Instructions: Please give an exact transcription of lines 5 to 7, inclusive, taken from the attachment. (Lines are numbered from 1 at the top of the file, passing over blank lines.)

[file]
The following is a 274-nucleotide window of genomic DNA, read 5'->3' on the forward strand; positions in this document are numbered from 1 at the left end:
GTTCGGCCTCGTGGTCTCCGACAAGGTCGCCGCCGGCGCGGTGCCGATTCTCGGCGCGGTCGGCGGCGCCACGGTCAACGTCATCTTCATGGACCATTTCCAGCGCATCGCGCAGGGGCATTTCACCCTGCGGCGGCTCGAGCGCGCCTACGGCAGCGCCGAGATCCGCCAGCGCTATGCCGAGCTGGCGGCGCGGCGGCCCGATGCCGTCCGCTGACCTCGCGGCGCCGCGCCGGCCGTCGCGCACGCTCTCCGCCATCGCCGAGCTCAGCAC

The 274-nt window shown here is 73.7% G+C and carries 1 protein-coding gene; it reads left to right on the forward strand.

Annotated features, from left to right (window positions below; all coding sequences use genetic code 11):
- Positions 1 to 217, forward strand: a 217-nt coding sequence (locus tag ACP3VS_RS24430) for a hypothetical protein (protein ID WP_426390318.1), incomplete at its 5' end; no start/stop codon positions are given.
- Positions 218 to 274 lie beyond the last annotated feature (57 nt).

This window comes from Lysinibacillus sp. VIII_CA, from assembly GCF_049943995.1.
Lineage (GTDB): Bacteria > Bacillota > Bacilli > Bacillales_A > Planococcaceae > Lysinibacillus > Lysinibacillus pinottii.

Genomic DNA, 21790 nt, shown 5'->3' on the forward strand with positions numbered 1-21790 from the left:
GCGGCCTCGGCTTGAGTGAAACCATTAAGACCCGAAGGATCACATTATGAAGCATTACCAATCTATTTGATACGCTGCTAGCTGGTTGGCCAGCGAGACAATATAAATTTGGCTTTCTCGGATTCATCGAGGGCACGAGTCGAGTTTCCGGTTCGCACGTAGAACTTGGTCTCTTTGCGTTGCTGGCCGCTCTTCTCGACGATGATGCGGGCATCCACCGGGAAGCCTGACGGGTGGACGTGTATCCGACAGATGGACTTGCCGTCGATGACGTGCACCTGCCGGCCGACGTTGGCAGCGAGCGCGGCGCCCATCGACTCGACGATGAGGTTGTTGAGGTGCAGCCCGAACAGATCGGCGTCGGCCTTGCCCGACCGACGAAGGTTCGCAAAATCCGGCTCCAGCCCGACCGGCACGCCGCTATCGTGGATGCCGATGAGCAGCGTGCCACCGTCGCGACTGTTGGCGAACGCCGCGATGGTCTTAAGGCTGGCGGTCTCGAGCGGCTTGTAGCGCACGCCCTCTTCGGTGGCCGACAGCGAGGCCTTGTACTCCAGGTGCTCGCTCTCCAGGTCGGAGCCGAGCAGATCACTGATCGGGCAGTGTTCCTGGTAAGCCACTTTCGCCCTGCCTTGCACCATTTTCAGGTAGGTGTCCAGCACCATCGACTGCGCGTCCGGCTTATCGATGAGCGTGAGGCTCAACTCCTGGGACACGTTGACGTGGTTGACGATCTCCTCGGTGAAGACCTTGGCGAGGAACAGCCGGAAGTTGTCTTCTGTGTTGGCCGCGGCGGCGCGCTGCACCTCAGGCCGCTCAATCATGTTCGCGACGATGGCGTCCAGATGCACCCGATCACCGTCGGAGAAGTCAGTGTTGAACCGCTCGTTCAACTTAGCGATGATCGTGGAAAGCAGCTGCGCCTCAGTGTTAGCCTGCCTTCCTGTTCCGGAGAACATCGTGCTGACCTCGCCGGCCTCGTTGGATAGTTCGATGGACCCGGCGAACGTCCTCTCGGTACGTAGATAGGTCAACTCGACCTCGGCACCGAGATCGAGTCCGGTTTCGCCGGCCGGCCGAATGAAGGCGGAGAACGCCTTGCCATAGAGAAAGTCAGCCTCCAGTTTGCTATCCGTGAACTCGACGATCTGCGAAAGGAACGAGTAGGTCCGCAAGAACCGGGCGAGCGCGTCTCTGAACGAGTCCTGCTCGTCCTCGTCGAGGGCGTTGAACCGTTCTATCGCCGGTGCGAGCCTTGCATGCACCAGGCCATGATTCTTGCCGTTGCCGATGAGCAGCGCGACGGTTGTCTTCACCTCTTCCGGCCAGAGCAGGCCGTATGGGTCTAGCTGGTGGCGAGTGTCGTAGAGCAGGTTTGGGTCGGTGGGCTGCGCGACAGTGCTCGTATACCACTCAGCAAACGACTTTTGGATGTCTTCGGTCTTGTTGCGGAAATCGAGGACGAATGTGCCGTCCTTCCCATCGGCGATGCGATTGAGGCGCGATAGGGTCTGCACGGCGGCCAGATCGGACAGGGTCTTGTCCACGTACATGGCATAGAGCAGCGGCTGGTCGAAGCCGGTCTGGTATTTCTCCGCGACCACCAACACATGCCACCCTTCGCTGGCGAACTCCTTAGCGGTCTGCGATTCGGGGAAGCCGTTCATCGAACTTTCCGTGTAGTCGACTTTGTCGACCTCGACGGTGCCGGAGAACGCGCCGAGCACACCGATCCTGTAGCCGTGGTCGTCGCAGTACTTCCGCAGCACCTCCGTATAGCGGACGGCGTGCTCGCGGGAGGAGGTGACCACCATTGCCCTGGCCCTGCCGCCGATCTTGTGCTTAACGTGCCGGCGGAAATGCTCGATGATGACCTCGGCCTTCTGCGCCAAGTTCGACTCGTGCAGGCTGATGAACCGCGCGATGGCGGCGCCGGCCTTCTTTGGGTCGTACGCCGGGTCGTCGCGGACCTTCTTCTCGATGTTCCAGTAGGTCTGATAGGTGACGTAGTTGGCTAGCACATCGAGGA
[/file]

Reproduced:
- Positions 1 to 217, forward strand: a 217-nt coding sequence (locus tag ACP3VS_RS24430) for a hypothetical protein (protein ID WP_426390318.1), incomplete at its 5' end; no start/stop codon positions are given.
- Positions 218 to 274 lie beyond the last annotated feature (57 nt).

This window comes from Lysinibacillus sp. VIII_CA, from assembly GCF_049943995.1.